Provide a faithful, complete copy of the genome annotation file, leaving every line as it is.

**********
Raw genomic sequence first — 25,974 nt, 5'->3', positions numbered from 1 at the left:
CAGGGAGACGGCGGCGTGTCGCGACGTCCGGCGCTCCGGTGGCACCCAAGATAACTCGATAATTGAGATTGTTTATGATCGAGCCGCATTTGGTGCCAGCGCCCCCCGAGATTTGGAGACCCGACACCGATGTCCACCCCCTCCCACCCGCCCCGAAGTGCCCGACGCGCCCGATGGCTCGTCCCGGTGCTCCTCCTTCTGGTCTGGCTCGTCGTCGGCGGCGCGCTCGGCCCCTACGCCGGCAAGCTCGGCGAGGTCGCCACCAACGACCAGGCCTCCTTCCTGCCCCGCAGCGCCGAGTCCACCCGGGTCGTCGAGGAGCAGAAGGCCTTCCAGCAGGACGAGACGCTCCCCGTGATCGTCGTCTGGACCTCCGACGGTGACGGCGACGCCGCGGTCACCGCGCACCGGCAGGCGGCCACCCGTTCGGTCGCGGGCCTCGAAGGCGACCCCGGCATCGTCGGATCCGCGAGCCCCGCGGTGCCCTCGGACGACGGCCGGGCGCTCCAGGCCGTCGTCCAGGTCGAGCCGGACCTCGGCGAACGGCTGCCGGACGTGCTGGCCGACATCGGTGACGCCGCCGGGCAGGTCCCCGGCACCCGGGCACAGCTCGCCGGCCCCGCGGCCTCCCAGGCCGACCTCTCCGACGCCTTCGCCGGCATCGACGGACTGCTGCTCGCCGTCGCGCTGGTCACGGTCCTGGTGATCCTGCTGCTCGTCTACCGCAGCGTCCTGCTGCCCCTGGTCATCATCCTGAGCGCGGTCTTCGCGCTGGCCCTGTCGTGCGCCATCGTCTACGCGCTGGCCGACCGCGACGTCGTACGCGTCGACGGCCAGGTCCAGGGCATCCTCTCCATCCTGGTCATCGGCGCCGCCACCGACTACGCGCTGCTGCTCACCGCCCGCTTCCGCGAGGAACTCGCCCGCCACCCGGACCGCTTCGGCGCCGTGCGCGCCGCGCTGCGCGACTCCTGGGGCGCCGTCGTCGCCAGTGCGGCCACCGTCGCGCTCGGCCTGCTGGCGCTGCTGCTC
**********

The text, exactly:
Raw genomic sequence first — 25,974 nt, 5'->3', positions numbered from 1 at the left:
CAGGGAGACGGCGGCGTGTCGCGACGTCCGGCGCTCCGGTGGCACCCAAGATAACTCGATAATTGAGATTGTTTATGATCGAGCCGCATTTGGTGCCAGCGCCCCCCGAGATTTGGAGACCCGACACCGATGTCCACCCCCTCCCACCCGCCCCGAAGTGCCCGACGCGCCCGATGGCTCGTCCCGGTGCTCCTCCTTCTGGTCTGGCTCGTCGTCGGCGGCGCGCTCGGCCCCTACGCCGGCAAGCTCGGCGAGGTCGCCACCAACGACCAGGCCTCCTTCCTGCCCCGCAGCGCCGAGTCCACCCGGGTCGTCGAGGAGCAGAAGGCCTTCCAGCAGGACGAGACGCTCCCCGTGATCGTCGTCTGGACCTCCGACGGTGACGGCGACGCCGCGGTCACCGCGCACCGGCAGGCGGCCACCCGTTCGGTCGCGGGCCTCGAAGGCGACCCCGGCATCGTCGGATCCGCGAGCCCCGCGGTGCCCTCGGACGACGGCCGGGCGCTCCAGGCCGTCGTCCAGGTCGAGCCGGACCTCGGCGAACGGCTGCCGGACGTGCTGGCCGACATCGGTGACGCCGCCGGGCAGGTCCCCGGCACCCGGGCACAGCTCGCCGGCCCCGCGGCCTCCCAGGCCGACCTCTCCGACGCCTTCGCCGGCATCGACGGACTGCTGCTCGCCGTCGCGCTGGTCACGGTCCTGGTGATCCTGCTGCTCGTCTACCGCAGCGTCCTGCTGCCCCTGGTCATCATCCTGAGCGCGGTCTTCGCGCTGGCCCTGTCGTGCGCCATCGTCTACGCGCTGGCCGACCGCGACGTCGTACGCGTCGACGGCCAGGTCCAGGGCATCCTCTCCATCCTGGTCATCGGCGCCGCCACCGACTACGCGCTGCTGCTCACCGCCCGCTTCCGCGAGGAACTCGCCCGCCACCCGGACCGCTTCGGCGCCGTGCGCGCCGCGCTGCGCGACTCCTGGGGCGCCGTCGTCGCCAGTGCGGCCACCGTCGCGCTCGGCCTGCTGGCGCTGCTGCTC